Monday, 5 January 2015

Twitter has lots of problems – should sell itself to Google

shopping malls quote
  • The Economics (and Nostalgia) of Dead Malls – “Premature obituaries for the shopping mall have been appearing since the late 1990s, but the reality today is more nuanced, reflecting broader trends remaking the American economy. With income inequality continuing to widen, high-end malls are thriving, even as stolid retail chains like Sears, Kmart and J. C. Penney falter, taking the middle- and working-class malls they anchored with them. … Almost one-fifth of the nation’s enclosed malls have vacancy rates considered troubling by real estate experts — 10 percent or greater. Over 3 percent of malls are considered to be dying — with 40 percent vacancies or higher. That is up from less than 1 percent in 2006.”
  • Brazen Attempts by Hotels to Block Wi-Fi
  • Let this be the year when we put a proper price on carbon – “The fall in oil prices and declines in other energy prices make the case for a tax overwhelming”
  • Japan plans new communities to lure seniors out of shorthanded cities – “To encourage people in their 60s to vacate big cities while they are still fit and healthy, the government is trying to establish a new type of community in which senior citizens can live comfortably while staying socially engaged.”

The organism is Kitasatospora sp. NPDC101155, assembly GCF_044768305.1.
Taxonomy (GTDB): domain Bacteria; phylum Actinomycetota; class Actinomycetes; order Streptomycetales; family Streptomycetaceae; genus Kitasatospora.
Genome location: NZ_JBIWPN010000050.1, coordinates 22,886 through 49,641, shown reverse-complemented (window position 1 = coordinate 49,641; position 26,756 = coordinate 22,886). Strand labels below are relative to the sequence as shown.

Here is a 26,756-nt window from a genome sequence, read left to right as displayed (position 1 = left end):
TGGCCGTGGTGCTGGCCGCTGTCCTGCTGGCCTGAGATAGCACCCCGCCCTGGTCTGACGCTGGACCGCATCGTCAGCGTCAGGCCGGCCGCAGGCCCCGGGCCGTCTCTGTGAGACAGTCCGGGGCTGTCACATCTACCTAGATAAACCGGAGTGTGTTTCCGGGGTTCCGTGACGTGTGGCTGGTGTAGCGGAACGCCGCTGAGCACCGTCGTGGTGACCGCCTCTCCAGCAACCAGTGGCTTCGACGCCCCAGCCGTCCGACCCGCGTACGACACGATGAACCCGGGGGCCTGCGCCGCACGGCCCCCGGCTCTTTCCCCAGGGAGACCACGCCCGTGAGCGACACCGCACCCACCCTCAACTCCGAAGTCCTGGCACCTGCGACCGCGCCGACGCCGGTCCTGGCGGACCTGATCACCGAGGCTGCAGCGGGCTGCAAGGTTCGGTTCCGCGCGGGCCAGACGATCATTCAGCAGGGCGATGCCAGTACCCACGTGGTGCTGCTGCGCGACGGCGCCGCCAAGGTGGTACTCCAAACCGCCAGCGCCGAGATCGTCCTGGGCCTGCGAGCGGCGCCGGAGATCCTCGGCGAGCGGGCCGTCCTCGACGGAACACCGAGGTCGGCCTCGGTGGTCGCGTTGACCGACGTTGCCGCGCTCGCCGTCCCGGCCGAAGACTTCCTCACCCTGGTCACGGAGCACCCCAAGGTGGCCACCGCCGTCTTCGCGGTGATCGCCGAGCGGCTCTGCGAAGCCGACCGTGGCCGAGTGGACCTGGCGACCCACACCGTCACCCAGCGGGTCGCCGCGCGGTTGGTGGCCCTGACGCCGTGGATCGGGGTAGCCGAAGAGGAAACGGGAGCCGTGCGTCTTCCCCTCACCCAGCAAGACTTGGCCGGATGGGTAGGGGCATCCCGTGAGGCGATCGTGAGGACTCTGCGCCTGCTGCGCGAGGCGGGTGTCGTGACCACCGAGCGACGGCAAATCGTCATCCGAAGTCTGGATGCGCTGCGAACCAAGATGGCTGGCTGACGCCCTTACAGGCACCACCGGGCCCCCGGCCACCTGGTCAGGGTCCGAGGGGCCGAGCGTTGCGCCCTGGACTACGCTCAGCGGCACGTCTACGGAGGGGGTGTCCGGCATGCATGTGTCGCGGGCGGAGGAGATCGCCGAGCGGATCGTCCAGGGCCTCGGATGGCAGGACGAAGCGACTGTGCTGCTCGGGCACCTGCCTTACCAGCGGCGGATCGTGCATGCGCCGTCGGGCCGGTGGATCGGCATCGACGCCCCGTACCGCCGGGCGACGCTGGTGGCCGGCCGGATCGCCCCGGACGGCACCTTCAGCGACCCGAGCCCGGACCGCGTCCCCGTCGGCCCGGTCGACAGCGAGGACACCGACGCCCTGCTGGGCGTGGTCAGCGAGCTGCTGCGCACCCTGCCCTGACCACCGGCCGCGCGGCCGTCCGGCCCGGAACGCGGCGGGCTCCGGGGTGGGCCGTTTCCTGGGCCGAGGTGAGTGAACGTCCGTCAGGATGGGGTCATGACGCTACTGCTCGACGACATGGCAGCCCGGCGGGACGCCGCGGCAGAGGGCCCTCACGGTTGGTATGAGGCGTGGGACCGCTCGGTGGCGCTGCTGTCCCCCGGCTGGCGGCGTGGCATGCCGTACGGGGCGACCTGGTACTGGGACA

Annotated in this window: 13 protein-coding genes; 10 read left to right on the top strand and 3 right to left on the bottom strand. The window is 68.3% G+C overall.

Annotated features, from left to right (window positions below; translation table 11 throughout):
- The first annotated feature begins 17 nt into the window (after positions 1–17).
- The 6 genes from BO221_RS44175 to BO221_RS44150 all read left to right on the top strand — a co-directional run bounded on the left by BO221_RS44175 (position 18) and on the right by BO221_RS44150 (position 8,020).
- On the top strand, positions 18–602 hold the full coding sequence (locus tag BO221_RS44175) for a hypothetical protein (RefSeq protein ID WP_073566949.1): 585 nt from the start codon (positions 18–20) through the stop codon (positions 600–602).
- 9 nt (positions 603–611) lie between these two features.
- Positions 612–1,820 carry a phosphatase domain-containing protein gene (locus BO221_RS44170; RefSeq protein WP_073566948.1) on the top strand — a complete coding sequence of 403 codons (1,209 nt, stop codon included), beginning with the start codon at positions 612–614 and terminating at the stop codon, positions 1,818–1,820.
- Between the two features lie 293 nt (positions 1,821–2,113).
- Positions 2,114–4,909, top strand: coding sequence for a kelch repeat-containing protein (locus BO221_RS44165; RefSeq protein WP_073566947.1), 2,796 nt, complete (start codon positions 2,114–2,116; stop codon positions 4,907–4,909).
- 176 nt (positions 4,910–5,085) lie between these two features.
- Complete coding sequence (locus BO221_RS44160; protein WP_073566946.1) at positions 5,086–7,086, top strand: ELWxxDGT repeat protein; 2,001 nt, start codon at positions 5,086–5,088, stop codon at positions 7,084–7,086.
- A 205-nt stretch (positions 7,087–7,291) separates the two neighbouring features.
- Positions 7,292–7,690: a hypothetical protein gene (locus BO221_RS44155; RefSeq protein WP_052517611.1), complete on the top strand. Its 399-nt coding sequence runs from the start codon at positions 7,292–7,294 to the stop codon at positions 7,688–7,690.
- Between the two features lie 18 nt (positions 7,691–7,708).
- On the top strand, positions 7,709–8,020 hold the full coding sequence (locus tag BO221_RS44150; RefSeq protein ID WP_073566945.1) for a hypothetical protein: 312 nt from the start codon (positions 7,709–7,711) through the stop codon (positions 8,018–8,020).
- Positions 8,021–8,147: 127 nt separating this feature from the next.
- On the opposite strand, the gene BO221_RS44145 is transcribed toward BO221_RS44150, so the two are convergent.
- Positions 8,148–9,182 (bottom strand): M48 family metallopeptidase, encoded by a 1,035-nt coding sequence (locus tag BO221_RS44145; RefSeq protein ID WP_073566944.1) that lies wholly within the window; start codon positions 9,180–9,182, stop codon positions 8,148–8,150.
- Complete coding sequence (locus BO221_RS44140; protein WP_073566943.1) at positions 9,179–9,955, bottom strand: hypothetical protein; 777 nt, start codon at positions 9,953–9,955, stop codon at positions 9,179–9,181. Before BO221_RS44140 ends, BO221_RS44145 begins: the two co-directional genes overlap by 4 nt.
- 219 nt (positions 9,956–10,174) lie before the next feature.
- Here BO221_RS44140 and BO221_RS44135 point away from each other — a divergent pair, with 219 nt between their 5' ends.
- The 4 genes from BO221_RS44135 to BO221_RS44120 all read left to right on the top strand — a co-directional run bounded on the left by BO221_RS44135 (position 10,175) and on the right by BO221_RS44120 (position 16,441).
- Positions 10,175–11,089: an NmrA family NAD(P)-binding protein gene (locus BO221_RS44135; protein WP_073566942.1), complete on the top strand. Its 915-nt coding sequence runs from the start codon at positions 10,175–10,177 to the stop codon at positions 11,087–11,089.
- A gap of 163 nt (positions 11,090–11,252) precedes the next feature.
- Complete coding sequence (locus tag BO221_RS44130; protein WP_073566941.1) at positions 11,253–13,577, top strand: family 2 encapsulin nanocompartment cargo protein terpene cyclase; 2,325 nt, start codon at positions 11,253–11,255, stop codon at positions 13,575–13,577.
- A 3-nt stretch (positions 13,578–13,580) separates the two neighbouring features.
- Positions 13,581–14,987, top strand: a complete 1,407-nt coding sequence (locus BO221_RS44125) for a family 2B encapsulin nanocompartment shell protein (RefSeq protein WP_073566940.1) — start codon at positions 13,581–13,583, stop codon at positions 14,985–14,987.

passenger pigeon
  • The great extermination – “On October 4th last, in referring to a WWF report on the dramatic collapse in the numbers of our fellow creatures on earth, an Irish Times editorial talked about biodiversity loss and our consumerist culture: “the human family appears intent on spending down its natural resources to the last fish and the last tree.” Plus ça change … It’s an old story and the sorry extinction of the passenger pigeon in North America is a pertinent case study. Professor John Wilson Foster’s Pilgrims of the Air is a fascinating account of this extraordinary bird and its sudden demise at the end of the nineteenth century
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